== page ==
• Don’t wait for permission. If you see something that needs to be done, then just do it. Write the blog post, organize the swag, or draft a landing page redesign. It may not end up being the final solution, but you come off as dedicated and enthusiastic about the organization’s overall goal.
  • Be open with your manager about your goals. You need to initiate those important conversations with your manager about your goals and come ready with examples of how you will work towards them. Your manager can help coach you along the way and fill in any areas of growth and experience opportunities needed. But, without knowing your goals, there is no path to lead you down.
  • Learn how to pitch your ideas. Stop being a question person, and become a solutions person. Want to start a blog, takeaway options, or a sustainable food storage container program? Great! Don’t ask, “Can I do this?” Put in the hard work and research and present your ideas to your manager, with the problem as well as the solution. You may not always get a yes, but your manager and the team will start to depend on you as the person with the ideas and solutions.
  • Practice gratitude. Having dreams and goals shouldn’t negate your appreciation for your current place in your career. Even having the worst job or boss can still offer valuable lessons to take with you on your next path.

Tips for job searching

Many interviews are being conducted online right now, and you’ll need to make sure that you’re equipped for this new world of digital recruiting.

1. Get prepared for your online interview

Most companies are using Zoom or other online meeting platforms to conduct remote interviews until workers return to offices on a regular basis, so you’ll need to create a professional atmosphere and attitude for both sides of the screen, starting with these online interview tips:

Invest in a ring light. These are not just for influencers — they really do make you look better.

Look at the camera, not the person — this sounds counterintuitive, but it ensures that you are looking at them in the eyes on their end.

Get fully dressed up professionally, from head to toe. It puts you in the right mindset.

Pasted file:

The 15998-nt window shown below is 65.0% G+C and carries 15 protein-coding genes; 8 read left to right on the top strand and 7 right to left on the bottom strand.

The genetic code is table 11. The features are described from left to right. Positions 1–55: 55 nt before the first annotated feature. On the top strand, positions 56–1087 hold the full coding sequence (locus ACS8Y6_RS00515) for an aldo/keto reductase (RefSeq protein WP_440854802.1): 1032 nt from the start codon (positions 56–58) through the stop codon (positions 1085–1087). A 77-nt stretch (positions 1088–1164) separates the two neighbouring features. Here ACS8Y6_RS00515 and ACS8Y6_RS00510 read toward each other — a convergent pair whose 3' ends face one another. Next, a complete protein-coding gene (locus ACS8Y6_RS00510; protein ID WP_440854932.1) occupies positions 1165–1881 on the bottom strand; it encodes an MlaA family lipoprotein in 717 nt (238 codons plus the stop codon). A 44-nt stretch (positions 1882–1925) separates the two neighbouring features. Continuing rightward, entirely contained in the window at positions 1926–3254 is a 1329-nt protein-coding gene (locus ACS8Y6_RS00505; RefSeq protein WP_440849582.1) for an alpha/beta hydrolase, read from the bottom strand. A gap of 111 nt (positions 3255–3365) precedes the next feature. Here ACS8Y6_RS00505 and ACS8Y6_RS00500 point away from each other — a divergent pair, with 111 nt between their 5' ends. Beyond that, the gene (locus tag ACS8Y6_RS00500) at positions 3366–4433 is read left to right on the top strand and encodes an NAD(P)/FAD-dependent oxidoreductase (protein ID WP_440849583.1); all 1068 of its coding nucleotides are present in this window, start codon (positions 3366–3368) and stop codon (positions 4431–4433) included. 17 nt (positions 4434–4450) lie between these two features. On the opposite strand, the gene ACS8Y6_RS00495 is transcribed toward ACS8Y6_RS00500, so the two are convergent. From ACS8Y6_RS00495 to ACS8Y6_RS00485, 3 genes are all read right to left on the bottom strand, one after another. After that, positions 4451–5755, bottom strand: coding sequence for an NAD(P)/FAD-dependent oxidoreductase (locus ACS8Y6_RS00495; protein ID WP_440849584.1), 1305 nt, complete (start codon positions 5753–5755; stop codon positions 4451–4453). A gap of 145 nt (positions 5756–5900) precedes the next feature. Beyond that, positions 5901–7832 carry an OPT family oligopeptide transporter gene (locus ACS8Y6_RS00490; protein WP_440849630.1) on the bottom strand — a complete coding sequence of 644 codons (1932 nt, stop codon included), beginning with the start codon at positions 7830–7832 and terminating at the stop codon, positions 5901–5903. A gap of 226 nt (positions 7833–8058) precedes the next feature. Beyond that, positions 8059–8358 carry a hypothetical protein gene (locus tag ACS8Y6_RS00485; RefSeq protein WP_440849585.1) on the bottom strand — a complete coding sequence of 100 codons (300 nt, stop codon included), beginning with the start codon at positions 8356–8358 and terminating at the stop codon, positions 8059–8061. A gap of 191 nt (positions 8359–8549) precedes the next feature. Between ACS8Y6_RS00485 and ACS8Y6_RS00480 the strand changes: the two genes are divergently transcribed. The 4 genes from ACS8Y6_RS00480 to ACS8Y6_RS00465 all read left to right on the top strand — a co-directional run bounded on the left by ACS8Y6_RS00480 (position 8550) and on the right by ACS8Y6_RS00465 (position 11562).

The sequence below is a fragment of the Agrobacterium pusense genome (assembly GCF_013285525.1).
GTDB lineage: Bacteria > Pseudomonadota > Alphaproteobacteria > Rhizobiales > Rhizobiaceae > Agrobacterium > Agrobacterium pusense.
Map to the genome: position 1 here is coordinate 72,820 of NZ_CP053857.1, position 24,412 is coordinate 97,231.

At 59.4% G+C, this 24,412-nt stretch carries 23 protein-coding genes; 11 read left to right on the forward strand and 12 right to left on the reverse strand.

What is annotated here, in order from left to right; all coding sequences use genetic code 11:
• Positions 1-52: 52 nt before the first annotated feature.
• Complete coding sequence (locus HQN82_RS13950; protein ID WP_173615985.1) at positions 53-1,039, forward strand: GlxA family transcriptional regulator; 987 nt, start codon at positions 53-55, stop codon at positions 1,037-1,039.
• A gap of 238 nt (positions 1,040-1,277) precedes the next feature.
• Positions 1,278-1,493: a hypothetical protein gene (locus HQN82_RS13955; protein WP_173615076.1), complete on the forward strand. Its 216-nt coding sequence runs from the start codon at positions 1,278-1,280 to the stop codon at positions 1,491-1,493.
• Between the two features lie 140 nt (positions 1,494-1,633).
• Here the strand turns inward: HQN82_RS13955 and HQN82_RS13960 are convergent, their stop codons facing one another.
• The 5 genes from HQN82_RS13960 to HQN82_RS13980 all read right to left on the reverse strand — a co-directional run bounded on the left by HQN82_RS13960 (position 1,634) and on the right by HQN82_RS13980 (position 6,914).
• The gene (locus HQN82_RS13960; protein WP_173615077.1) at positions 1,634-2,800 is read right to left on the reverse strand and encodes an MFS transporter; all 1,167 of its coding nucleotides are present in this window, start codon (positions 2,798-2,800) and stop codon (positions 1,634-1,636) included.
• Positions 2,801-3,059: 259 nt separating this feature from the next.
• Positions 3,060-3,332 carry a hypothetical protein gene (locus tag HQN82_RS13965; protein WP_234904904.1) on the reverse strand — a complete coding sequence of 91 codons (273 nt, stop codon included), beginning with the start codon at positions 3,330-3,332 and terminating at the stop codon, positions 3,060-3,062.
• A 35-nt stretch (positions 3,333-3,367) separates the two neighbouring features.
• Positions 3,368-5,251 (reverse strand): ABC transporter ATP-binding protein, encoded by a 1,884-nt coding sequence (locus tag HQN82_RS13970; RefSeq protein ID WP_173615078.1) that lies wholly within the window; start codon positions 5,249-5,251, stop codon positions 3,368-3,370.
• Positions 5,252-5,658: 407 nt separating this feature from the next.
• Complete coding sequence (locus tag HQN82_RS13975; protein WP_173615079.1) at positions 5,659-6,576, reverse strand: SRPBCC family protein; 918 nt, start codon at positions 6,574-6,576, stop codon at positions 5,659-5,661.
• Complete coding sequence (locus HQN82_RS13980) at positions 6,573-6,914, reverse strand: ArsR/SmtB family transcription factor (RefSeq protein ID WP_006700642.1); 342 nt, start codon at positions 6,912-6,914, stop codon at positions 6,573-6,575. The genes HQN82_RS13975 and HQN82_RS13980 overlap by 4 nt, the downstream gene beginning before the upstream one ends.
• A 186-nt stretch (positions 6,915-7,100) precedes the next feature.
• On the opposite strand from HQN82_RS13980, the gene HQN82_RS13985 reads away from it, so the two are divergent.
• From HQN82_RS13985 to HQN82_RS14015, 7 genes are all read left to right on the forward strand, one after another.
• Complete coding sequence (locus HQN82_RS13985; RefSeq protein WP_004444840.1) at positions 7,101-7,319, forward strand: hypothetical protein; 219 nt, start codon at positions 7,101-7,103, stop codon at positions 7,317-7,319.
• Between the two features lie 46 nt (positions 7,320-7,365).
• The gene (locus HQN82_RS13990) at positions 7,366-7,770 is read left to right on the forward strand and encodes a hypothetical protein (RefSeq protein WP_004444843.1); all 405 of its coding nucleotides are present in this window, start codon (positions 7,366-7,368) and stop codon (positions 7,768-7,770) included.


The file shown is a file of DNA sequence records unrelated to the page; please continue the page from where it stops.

Clean up around your area or add a Zoom background that won’t be distracting.

It’s OK to take notes and refer to any pre-written questions. Casually mention the note-taking, so the interviewer understands why you are looking down.

If you anticipate any disruptions during the interview, mention them at the beginning of the call.

Try to relax! You’re having a conversation and interviewing them to see if you even want to work there.

2. Thank-you notes

The thank-you note after an interview is not dead! They are very much alive and still expected. You must send a thank-you note after every interview. It doesn’t have to be a handwritten card that you physically mail. Email follow-up is preferred, but LinkedIn will do if you simply cannot find their email address. These emails should be sent within 24 hours after the interview.

Sending a thank-you email shows that you have excellent follow-through, you are proactive, and don’t need to be micromanaged. And most importantly that you want the job.

In your email, always include:

  • Their name
  • Writing out the phrase thank you
  • A reference to something that the two of you spoke about
  • Your interest in wanting the job, and based on the overall discussion, you know that you will be a great fit
  • Ask about the next steps and timeline of the hiring process
  • Close out the email with “I look forward to hearing from you!”
  • Then provide your contact information again


Hi Taylor,

Thank you for taking the time out of your busy day yesterday to sit down with me and discuss the Event Manager open position.

I am excited about this opportunity. I know that I can lean on my 10 years of experience assisting in planning and executing events at ABCDEvents and help grow sales by 20% this year with the innovative design and safety ideas that we discussed.

I look forward to hearing from you!

Thanks again,

Nicole Catatao


Don’t stop learning and growing in your career path

The hospitality field and career opportunities are constantly evolving, so make sure you’re on top of the latest trends and industry news by reading blog posts, going to conferences, or registering for webinars.

And don’t forget books! Here’s a list of career growth books I recommend:

  • “Dare to Lead: Brave Work. Tough Conversations. Whole Hearts” by Brené Brown
  • “The First 90 Days: Proven Strategies for Getting Up to Speed Faster and Smarter” by Michael D. Watkins
  • “Give and Take: A Revolutionary Approach to Success” by Adam Grant
  • “Grit: The Power of Passion and Perseverance” by Angela Duckworth
  • “Influence: The Psychology of Persuasion” by Dr. Robert B. Cialdini
  • “The Power of Habit: Why We Do What We Do in Life and Business” by Charles Duhigg
  • “Spark: How to Lead Yourself and Others to Greater Success” by Angie Morgan, Courtney Lynch, and Sean Lynch
  • “Unleashed: The Unapologetic Leader’s Guide to Empowering Everyone Around You” by Frances Frei, Anne Morriss
  • “Untamed” by Glennon Doyle

Editor’s Note: This article first appeared in the Summer 2021 issue of Seated magazine.